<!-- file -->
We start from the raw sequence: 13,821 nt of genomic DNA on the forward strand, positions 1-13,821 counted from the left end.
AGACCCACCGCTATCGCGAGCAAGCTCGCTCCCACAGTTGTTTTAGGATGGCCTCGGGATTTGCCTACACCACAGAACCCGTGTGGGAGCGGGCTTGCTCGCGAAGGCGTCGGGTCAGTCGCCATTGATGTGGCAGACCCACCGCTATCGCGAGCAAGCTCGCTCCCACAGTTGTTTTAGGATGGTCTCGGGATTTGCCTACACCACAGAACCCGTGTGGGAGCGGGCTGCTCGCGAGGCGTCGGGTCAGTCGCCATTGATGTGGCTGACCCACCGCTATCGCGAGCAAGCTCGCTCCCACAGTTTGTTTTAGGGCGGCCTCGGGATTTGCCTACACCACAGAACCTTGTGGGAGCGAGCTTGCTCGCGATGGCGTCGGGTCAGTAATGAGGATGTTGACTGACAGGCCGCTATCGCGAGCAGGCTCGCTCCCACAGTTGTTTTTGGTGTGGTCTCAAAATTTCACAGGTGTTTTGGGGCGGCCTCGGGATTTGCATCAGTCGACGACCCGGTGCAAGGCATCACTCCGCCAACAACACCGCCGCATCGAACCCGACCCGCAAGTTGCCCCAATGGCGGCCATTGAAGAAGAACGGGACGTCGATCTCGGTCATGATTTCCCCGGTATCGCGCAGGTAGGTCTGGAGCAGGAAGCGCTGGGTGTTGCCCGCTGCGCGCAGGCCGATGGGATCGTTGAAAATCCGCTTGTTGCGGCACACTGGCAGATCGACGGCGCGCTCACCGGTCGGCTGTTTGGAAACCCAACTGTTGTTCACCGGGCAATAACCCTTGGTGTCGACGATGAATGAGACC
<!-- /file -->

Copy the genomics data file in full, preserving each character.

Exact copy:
We start from the raw sequence: 13,821 nt of genomic DNA on the forward strand, positions 1-13,821 counted from the left end.
AGACCCACCGCTATCGCGAGCAAGCTCGCTCCCACAGTTGTTTTAGGATGGCCTCGGGATTTGCCTACACCACAGAACCCGTGTGGGAGCGGGCTTGCTCGCGAAGGCGTCGGGTCAGTCGCCATTGATGTGGCAGACCCACCGCTATCGCGAGCAAGCTCGCTCCCACAGTTGTTTTAGGATGGTCTCGGGATTTGCCTACACCACAGAACCCGTGTGGGAGCGGGCTGCTCGCGAGGCGTCGGGTCAGTCGCCATTGATGTGGCTGACCCACCGCTATCGCGAGCAAGCTCGCTCCCACAGTTTGTTTTAGGGCGGCCTCGGGATTTGCCTACACCACAGAACCTTGTGGGAGCGAGCTTGCTCGCGATGGCGTCGGGTCAGTAATGAGGATGTTGACTGACAGGCCGCTATCGCGAGCAGGCTCGCTCCCACAGTTGTTTTTGGTGTGGTCTCAAAATTTCACAGGTGTTTTGGGGCGGCCTCGGGATTTGCATCAGTCGACGACCCGGTGCAAGGCATCACTCCGCCAACAACACCGCCGCATCGAACCCGACCCGCAAGTTGCCCCAATGGCGGCCATTGAAGAAGAACGGGACGTCGATCTCGGTCATGATTTCCCCGGTATCGCGCAGGTAGGTCTGGAGCAGGAAGCGCTGGGTGTTGCCCGCTGCGCGCAGGCCGATGGGATCGTTGAAAATCCGCTTGTTGCGGCACACTGGCAGATCGACGGCGCGCTCACCGGTCGGCTGTTTGGAAACCCAACTGTTGTTCACCGGGCAATAACCCTTGGTGTCGACGATGAATGAGACC